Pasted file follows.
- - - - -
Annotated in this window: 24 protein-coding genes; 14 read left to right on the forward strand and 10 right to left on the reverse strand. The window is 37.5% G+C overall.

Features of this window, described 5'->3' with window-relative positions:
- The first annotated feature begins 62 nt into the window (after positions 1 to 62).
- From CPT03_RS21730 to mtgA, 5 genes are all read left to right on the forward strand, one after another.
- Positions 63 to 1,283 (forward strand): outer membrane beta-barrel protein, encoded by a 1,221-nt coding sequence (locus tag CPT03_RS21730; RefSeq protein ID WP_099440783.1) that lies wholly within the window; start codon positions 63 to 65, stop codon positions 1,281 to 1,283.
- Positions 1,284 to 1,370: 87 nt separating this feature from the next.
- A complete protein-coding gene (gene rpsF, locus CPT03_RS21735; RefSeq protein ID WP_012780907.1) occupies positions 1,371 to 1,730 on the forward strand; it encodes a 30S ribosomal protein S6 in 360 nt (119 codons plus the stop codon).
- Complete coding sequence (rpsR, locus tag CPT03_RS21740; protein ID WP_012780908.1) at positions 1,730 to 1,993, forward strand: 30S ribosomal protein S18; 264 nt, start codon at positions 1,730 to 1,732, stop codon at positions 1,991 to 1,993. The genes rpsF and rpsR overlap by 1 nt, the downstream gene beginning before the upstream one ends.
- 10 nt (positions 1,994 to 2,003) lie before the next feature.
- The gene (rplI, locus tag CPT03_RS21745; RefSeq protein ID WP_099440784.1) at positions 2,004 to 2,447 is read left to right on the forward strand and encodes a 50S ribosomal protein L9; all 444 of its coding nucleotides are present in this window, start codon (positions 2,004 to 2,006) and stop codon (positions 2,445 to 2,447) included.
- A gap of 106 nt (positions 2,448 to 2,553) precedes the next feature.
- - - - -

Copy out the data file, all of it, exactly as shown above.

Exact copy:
Annotated in this window: 24 protein-coding genes; 14 read left to right on the forward strand and 10 right to left on the reverse strand. The window is 37.5% G+C overall.

Features of this window, described 5'->3' with window-relative positions:
- The first annotated feature begins 62 nt into the window (after positions 1 to 62).
- From CPT03_RS21730 to mtgA, 5 genes are all read left to right on the forward strand, one after another.
- Positions 63 to 1,283 (forward strand): outer membrane beta-barrel protein, encoded by a 1,221-nt coding sequence (locus tag CPT03_RS21730; RefSeq protein ID WP_099440783.1) that lies wholly within the window; start codon positions 63 to 65, stop codon positions 1,281 to 1,283.
- Positions 1,284 to 1,370: 87 nt separating this feature from the next.
- A complete protein-coding gene (gene rpsF, locus CPT03_RS21735; RefSeq protein ID WP_012780907.1) occupies positions 1,371 to 1,730 on the forward strand; it encodes a 30S ribosomal protein S6 in 360 nt (119 codons plus the stop codon).
- Complete coding sequence (rpsR, locus tag CPT03_RS21740; protein ID WP_012780908.1) at positions 1,730 to 1,993, forward strand: 30S ribosomal protein S18; 264 nt, start codon at positions 1,730 to 1,732, stop codon at positions 1,991 to 1,993. The genes rpsF and rpsR overlap by 1 nt, the downstream gene beginning before the upstream one ends.
- 10 nt (positions 1,994 to 2,003) lie before the next feature.
- The gene (rplI, locus tag CPT03_RS21745; RefSeq protein ID WP_099440784.1) at positions 2,004 to 2,447 is read left to right on the forward strand and encodes a 50S ribosomal protein L9; all 444 of its coding nucleotides are present in this window, start codon (positions 2,004 to 2,006) and stop codon (positions 2,445 to 2,447) included.
- A gap of 106 nt (positions 2,448 to 2,553) precedes the next feature.